Last week . . .
Bennett grinned. “Well, we were a mess today.” He sobered. “I sure hope Monday’s practice goes better. If not, the play is likely to be the worst ever instead of the best.”
“You know if won’t be the worst ever,” Mia said confidently. “It can’t be.”
Her brothers exchanged glances and turned to look at her. “Why couldn’t it be?”
“Because our puppies are in the play, and we have a real horse.”
Exploding into laughter, the boys leaned against the fence and rocked with mirth. When at last Derek could speak, he gasped out, “Oh, Mia, you’re priceless!” and then went off into another laughing spell.
Monday did go better and even Mr. Sheets, who usually growled and shouted directions until the opening night, watched the last run through without a word. As the curtain was closing on the last notes of the song, Mr. Sheets stood up and called, “Open those curtains.”
But the curtains kept closing. “I said,” roared the director, “open those curtains!”
A dead silence fell on the theater for the curtains had closed completely instead of opening and tension grew with each passing second. What was going on?
Then, into the silence came Derek’s voice, sounding clearly from off stage. “I’m sorry, Mr. Sheets, but you gave explicit orders that I was not to open the curtains after that last song. I was only following your instructions.”
There was an instant of silence and then the room erupted into laughter. The curtain opened, the orchestra struck up and the entire student body began singing ‘Happy Birthday’ as Mia and Chloe carried a large cake down to the speechless Mr. Sheets.
When the noise died down, Mr. Sheets attempted to scowl fiercely as he thundered, “Who put you up to this? Who told you it was my birthday?”
Looking up at him, Mia replied with a grin, “Mrs. Sheets did. And besides,” she added sweetly, “it’s always your birthday on the 14th of December.”
Tuesday morning arrived. Not one of the Marley children had much of an appetite for breakfast, but sat staring down at their plates in silence.
“Tut, tut, opening night jitters.” Mrs. Marley shook her head. “I don’t know how you are to manage a half day of school.”
Bennett looked dismal. “I don’t either.”
“But I guess it’s better then sitting around the house all morning,” Derek sighed.
“The day is going to creep by, I just know it is,” Mia wailed.
Putting down his paper, Mr. Marley glanced around at the long faces before him and laughed. “If you don’t eat something the play certainly will be ruined before it has gone very far because the driver will tumble off his carriage, the pretty girl in the shop will faint, the stage manager won’t be able to direct his crew and the settings will all be wrong.”
“Disaster!” Derek exclaimed. “That’s what it would be. Come on you two, we could do the play in our sleep, we’ve gone over it so many times. What’s wrong with us today?”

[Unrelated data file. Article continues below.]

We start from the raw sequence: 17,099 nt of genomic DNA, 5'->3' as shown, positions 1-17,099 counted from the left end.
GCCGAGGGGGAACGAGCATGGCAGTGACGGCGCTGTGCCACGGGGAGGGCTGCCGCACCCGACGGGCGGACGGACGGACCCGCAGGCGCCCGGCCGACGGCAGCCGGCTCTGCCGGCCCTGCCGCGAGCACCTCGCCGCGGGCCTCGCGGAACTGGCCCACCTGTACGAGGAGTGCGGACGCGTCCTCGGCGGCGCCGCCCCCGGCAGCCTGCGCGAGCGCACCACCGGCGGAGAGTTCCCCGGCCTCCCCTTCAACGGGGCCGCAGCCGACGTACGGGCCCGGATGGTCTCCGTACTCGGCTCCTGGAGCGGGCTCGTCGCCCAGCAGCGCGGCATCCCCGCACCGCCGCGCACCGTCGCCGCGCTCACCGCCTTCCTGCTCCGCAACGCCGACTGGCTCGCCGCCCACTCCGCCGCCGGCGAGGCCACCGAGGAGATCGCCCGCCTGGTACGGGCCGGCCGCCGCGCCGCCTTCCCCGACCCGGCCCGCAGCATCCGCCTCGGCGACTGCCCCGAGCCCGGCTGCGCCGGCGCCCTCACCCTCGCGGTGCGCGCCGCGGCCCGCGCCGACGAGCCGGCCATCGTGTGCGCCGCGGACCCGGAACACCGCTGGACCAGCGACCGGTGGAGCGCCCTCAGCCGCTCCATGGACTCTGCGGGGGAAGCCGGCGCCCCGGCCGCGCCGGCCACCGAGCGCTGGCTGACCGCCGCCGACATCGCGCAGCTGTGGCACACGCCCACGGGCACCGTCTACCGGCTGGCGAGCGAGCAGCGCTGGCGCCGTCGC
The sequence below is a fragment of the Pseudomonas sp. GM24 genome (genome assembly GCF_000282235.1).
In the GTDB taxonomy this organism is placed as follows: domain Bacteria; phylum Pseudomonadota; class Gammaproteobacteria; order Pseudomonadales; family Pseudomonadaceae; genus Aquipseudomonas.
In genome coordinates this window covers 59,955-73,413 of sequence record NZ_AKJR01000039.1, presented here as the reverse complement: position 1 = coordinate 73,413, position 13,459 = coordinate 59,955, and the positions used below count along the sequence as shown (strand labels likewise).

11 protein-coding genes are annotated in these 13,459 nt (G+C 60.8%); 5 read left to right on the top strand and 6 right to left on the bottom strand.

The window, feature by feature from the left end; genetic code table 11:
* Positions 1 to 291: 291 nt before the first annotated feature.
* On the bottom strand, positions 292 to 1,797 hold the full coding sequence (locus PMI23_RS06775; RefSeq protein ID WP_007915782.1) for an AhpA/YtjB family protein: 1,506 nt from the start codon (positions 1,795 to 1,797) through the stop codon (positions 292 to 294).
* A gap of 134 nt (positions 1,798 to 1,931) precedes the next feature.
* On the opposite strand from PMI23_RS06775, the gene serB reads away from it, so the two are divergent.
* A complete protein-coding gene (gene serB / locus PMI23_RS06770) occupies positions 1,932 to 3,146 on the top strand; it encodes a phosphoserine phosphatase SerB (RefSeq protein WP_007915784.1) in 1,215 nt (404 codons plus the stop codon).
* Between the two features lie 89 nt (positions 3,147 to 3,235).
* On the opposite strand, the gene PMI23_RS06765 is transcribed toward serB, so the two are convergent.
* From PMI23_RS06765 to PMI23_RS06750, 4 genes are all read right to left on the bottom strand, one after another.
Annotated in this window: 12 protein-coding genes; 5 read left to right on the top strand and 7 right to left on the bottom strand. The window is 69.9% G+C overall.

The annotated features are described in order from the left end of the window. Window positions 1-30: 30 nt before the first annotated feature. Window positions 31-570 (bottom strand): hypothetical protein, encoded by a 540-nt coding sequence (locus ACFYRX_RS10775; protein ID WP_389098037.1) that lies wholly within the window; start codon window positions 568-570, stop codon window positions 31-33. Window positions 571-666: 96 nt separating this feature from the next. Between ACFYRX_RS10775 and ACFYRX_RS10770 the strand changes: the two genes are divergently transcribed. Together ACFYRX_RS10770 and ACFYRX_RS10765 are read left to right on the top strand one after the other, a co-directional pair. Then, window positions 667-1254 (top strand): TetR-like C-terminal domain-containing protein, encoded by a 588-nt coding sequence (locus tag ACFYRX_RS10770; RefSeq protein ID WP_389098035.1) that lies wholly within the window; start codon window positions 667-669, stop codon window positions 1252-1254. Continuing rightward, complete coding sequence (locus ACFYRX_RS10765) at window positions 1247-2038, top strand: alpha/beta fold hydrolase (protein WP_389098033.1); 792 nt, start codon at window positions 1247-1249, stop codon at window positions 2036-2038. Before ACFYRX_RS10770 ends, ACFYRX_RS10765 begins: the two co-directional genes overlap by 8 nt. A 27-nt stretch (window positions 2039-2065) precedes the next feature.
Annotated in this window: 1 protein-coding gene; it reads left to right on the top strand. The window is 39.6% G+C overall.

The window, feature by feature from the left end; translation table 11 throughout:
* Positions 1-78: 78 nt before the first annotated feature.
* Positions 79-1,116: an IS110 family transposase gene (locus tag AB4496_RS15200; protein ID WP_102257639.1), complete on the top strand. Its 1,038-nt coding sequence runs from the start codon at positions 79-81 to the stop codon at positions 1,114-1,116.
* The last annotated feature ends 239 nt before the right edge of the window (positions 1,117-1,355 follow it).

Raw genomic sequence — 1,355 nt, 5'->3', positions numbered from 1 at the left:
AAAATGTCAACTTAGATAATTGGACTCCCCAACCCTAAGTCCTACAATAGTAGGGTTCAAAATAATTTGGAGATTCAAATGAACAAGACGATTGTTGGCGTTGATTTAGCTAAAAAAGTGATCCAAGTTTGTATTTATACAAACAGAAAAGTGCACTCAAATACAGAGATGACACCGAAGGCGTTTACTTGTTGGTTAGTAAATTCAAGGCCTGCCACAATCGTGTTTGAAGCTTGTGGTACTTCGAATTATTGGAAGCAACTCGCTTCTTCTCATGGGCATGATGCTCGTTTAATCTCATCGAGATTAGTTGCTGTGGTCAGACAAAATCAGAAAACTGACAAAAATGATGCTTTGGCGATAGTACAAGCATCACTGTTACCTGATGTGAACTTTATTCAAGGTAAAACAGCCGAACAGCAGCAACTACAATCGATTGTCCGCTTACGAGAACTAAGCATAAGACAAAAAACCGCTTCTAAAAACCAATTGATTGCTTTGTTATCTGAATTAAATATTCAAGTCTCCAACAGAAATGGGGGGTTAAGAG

“I don’t know.” And Bennett shoved a large bite of pancakes into his mouth.
In spite of opening night jitters and sudden nervous terror of forgetting lines or coming in at the wrong time, the play that first night was a success. The Gary children made their gingerbread house, the wealthy couple from the city became snowed in as Mr. Thompson had predicted and the final song brought cheers from the audience, but not the opening of the scarlet curtains.
“Oh, Daddy!” Mia cried, running to fling her arms about his neck when they were at last free to head home. “What did you think of it? Did you like it? Was it the best one yet? Were you surprised by the song at the end? Didn’t the orchestra do a great job and wasn’t Uno cute with that red bow?”
“Whoa!” Mr. Marley chuckled, unclasping his daughter’s hands and dropping her down beside the open car door. “Yes to everything, but let’s head home now.” And he gave her a little push.
The ride home that night was one constant stream of talk. Yes, the play was delightful. The kids had done a great job. The song at the end was a surprise and the orchestra was great. Mr. and Mrs. Marley couldn’t think of a single thing that would have improved the night’s performance.
“And we didn’t have any disaster,” Bennett whispered to Derek as they pulled into their driveway.
Wednesday night’s performance was even better and Thursday’s better yet. Everyone was confident about what they were supposed to do and when to do it.
“So tomorrow is the really big day, huh?” Mr. Marley asked as the family drove home that evening.
“Yep,” Derek answered. “It’s all on us.”
Not only had the annual Christmas play become a tradition at Coolidge High School, but the precedent of allowing the students to entirely direct the final two performances had brought packed houses each year to the theater. It would be no different this year.
“Oh,” Mrs. Marley glanced over her shoulder at Derek, Bennet and Mia. “I was talking with Mrs. Gann from over in Midway and she said they had two tour buses coming through the area tomorrow and they are all coming to the play.”
The children exchanged glances. “Tour buses?” Bennet asked, “What are they doing in the area?”
Mrs. Marley shrugged. “I heard they were on a Christmas tour across the country and either Mrs. Gann told them about the tradition of the school play or they learned it from someone else. You know Mrs. Gann has connections with different tour groups.”
Bennett sighed. “Just watch, tomorrow night will be the night one of the puppies gets tangled in the wires and pulls the lights off the Christmas tree or Dilly gets scared and runs off the stage and breaks a leg. Why couldn’t they have picked another night? Like last night.”
“Boy, you’re in an optimistic mood,” Derek retorted, giving him a friendly shove.
“Nothing is going to happen,” Mia put in as the car stopped before their house. “It never does.”
Will something happen tomorrow night?
If so, what do you think it might be?
Come back on Friday for the next part.